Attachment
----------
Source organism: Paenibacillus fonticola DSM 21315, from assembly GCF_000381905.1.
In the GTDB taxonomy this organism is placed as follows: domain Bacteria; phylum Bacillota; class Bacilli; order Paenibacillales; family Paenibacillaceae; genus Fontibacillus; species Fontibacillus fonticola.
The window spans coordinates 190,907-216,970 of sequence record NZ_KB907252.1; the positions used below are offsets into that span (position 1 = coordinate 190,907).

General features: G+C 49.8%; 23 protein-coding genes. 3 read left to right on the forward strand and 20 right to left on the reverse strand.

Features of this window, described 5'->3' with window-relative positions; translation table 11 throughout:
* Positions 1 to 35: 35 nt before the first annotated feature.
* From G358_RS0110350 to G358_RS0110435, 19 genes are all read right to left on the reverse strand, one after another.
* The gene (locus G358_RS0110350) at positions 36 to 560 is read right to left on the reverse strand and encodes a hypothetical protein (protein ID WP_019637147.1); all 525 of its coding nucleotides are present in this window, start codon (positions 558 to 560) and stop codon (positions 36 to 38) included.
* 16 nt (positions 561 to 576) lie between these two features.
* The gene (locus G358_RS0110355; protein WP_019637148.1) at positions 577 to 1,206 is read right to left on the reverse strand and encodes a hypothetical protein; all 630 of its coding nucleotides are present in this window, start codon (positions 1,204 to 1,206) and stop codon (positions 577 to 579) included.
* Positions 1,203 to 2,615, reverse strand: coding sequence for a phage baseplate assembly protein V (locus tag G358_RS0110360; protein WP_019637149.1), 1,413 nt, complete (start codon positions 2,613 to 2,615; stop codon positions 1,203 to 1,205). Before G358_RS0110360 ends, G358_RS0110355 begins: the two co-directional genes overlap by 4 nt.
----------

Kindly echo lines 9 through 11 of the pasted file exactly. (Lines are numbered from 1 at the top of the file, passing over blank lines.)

* 16 nt (positions 561 to 576) lie between these two features.
* The gene (locus G358_RS0110355; protein WP_019637148.1) at positions 577 to 1,206 is read right to left on the reverse strand and encodes a hypothetical protein; all 630 of its coding nucleotides are present in this window, start codon (positions 1,204 to 1,206) and stop codon (positions 577 to 579) included.
* Positions 1,203 to 2,615, reverse strand: coding sequence for a phage baseplate assembly protein V (locus tag G358_RS0110360; protein WP_019637149.1), 1,413 nt, complete (start codon positions 2,613 to 2,615; stop codon positions 1,203 to 1,205). Before G358_RS0110360 ends, G358_RS0110355 begins: the two co-directional genes overlap by 4 nt.